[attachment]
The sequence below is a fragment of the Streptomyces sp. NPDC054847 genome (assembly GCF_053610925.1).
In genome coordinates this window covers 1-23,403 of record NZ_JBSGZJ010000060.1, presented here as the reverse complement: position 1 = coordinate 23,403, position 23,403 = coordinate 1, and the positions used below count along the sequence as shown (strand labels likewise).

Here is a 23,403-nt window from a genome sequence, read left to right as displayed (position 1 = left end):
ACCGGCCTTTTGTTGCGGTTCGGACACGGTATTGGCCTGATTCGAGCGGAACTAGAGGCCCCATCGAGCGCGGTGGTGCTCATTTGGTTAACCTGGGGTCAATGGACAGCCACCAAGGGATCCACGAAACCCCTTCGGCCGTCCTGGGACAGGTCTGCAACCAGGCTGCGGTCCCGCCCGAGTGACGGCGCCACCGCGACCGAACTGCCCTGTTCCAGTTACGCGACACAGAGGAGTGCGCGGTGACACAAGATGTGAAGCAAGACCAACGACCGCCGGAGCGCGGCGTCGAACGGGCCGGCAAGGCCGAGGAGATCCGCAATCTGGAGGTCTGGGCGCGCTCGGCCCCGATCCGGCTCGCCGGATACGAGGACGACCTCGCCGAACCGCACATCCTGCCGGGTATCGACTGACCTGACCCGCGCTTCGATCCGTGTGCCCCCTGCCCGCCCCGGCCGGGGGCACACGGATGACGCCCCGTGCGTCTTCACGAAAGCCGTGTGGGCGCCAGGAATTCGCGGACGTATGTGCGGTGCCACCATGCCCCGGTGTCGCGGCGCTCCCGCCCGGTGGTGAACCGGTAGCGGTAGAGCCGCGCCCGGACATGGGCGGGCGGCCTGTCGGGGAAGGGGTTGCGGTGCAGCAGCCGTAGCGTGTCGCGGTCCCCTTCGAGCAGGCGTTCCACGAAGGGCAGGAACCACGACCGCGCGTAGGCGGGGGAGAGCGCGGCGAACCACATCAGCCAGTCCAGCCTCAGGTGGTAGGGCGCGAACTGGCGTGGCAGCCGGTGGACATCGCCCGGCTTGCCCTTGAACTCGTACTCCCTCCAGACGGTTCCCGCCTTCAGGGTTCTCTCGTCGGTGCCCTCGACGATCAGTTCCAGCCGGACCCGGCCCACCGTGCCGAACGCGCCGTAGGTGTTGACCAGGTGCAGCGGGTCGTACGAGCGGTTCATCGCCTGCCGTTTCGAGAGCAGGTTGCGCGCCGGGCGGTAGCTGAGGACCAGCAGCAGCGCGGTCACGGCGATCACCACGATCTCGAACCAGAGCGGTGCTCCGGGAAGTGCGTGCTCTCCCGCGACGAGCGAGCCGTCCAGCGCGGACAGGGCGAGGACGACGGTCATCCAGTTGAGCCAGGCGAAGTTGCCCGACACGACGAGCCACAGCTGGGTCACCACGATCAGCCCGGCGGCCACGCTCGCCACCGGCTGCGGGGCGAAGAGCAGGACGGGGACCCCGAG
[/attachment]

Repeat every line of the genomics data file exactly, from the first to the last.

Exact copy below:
The sequence below is a fragment of the Streptomyces sp. NPDC054847 genome (assembly GCF_053610925.1).
In genome coordinates this window covers 1-23,403 of record NZ_JBSGZJ010000060.1, presented here as the reverse complement: position 1 = coordinate 23,403, position 23,403 = coordinate 1, and the positions used below count along the sequence as shown (strand labels likewise).

Here is a 23,403-nt window from a genome sequence, read left to right as displayed (position 1 = left end):
ACCGGCCTTTTGTTGCGGTTCGGACACGGTATTGGCCTGATTCGAGCGGAACTAGAGGCCCCATCGAGCGCGGTGGTGCTCATTTGGTTAACCTGGGGTCAATGGACAGCCACCAAGGGATCCACGAAACCCCTTCGGCCGTCCTGGGACAGGTCTGCAACCAGGCTGCGGTCCCGCCCGAGTGACGGCGCCACCGCGACCGAACTGCCCTGTTCCAGTTACGCGACACAGAGGAGTGCGCGGTGACACAAGATGTGAAGCAAGACCAACGACCGCCGGAGCGCGGCGTCGAACGGGCCGGCAAGGCCGAGGAGATCCGCAATCTGGAGGTCTGGGCGCGCTCGGCCCCGATCCGGCTCGCCGGATACGAGGACGACCTCGCCGAACCGCACATCCTGCCGGGTATCGACTGACCTGACCCGCGCTTCGATCCGTGTGCCCCCTGCCCGCCCCGGCCGGGGGCACACGGATGACGCCCCGTGCGTCTTCACGAAAGCCGTGTGGGCGCCAGGAATTCGCGGACGTATGTGCGGTGCCACCATGCCCCGGTGTCGCGGCGCTCCCGCCCGGTGGTGAACCGGTAGCGGTAGAGCCGCGCCCGGACATGGGCGGGCGGCCTGTCGGGGAAGGGGTTGCGGTGCAGCAGCCGTAGCGTGTCGCGGTCCCCTTCGAGCAGGCGTTCCACGAAGGGCAGGAACCACGACCGCGCGTAGGCGGGGGAGAGCGCGGCGAACCACATCAGCCAGTCCAGCCTCAGGTGGTAGGGCGCGAACTGGCGTGGCAGCCGGTGGACATCGCCCGGCTTGCCCTTGAACTCGTACTCCCTCCAGACGGTTCCCGCCTTCAGGGTTCTCTCGTCGGTGCCCTCGACGATCAGTTCCAGCCGGACCCGGCCCACCGTGCCGAACGCGCCGTAGGTGTTGACCAGGTGCAGCGGGTCGTACGAGCGGTTCATCGCCTGCCGTTTCGAGAGCAGGTTGCGCGCCGGGCGGTAGCTGAGGACCAGCAGCAGCGCGGTCACGGCGATCACCACGATCTCGAACCAGAGCGGTGCTCCGGGAAGTGCGTGCTCTCCCGCGACGAGCGAGCCGTCCAGCGCGGACAGGGCGAGGACGACGGTCATCCAGTTGAGCCAGGCGAAGTTGCCCGACACGACGAGCCACAGCTGGGTCACCACGATCAGCCCGGCGGCCACGCTCGCCACCGGCTGCGGGGCGAAGAGCAGGACGGGGACCCCGAG